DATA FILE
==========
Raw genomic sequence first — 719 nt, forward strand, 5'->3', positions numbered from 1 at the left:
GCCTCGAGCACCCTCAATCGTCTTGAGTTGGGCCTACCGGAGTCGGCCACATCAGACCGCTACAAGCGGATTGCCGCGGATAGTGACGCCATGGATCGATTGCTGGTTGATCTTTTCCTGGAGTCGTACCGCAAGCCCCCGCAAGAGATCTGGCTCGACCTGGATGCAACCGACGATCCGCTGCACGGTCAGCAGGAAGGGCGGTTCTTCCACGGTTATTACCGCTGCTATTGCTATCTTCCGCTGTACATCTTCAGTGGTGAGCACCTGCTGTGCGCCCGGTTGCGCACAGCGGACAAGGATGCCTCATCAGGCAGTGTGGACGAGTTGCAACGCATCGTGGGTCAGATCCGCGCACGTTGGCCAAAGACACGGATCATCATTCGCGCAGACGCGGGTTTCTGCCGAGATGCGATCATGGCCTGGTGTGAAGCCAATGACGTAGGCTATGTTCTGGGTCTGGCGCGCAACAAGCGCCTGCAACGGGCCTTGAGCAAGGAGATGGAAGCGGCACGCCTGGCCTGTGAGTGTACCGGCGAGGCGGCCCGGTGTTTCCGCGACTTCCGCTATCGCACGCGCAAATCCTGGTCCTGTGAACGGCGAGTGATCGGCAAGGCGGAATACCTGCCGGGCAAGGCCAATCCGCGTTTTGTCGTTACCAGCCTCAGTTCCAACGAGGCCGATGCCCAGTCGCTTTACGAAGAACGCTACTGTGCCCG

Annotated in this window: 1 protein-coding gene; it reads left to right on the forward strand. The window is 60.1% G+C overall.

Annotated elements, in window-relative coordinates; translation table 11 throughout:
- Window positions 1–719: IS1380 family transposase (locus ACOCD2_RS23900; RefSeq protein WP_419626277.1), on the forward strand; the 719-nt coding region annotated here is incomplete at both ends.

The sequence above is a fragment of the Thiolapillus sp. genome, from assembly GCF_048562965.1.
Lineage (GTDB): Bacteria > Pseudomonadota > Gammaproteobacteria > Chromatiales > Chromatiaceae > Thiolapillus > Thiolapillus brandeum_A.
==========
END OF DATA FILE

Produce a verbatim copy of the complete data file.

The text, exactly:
Raw genomic sequence first — 719 nt, forward strand, 5'->3', positions numbered from 1 at the left:
GCCTCGAGCACCCTCAATCGTCTTGAGTTGGGCCTACCGGAGTCGGCCACATCAGACCGCTACAAGCGGATTGCCGCGGATAGTGACGCCATGGATCGATTGCTGGTTGATCTTTTCCTGGAGTCGTACCGCAAGCCCCCGCAAGAGATCTGGCTCGACCTGGATGCAACCGACGATCCGCTGCACGGTCAGCAGGAAGGGCGGTTCTTCCACGGTTATTACCGCTGCTATTGCTATCTTCCGCTGTACATCTTCAGTGGTGAGCACCTGCTGTGCGCCCGGTTGCGCACAGCGGACAAGGATGCCTCATCAGGCAGTGTGGACGAGTTGCAACGCATCGTGGGTCAGATCCGCGCACGTTGGCCAAAGACACGGATCATCATTCGCGCAGACGCGGGTTTCTGCCGAGATGCGATCATGGCCTGGTGTGAAGCCAATGACGTAGGCTATGTTCTGGGTCTGGCGCGCAACAAGCGCCTGCAACGGGCCTTGAGCAAGGAGATGGAAGCGGCACGCCTGGCCTGTGAGTGTACCGGCGAGGCGGCCCGGTGTTTCCGCGACTTCCGCTATCGCACGCGCAAATCCTGGTCCTGTGAACGGCGAGTGATCGGCAAGGCGGAATACCTGCCGGGCAAGGCCAATCCGCGTTTTGTCGTTACCAGCCTCAGTTCCAACGAGGCCGATGCCCAGTCGCTTTACGAAGAACGCTACTGTGCCCG

Annotated in this window: 1 protein-coding gene; it reads left to right on the forward strand. The window is 60.1% G+C overall.

Annotated elements, in window-relative coordinates; translation table 11 throughout:
- Window positions 1–719: IS1380 family transposase (locus ACOCD2_RS23900; RefSeq protein WP_419626277.1), on the forward strand; the 719-nt coding region annotated here is incomplete at both ends.

The sequence above is a fragment of the Thiolapillus sp. genome, from assembly GCF_048562965.1.
Lineage (GTDB): Bacteria > Pseudomonadota > Gammaproteobacteria > Chromatiales > Chromatiaceae > Thiolapillus > Thiolapillus brandeum_A.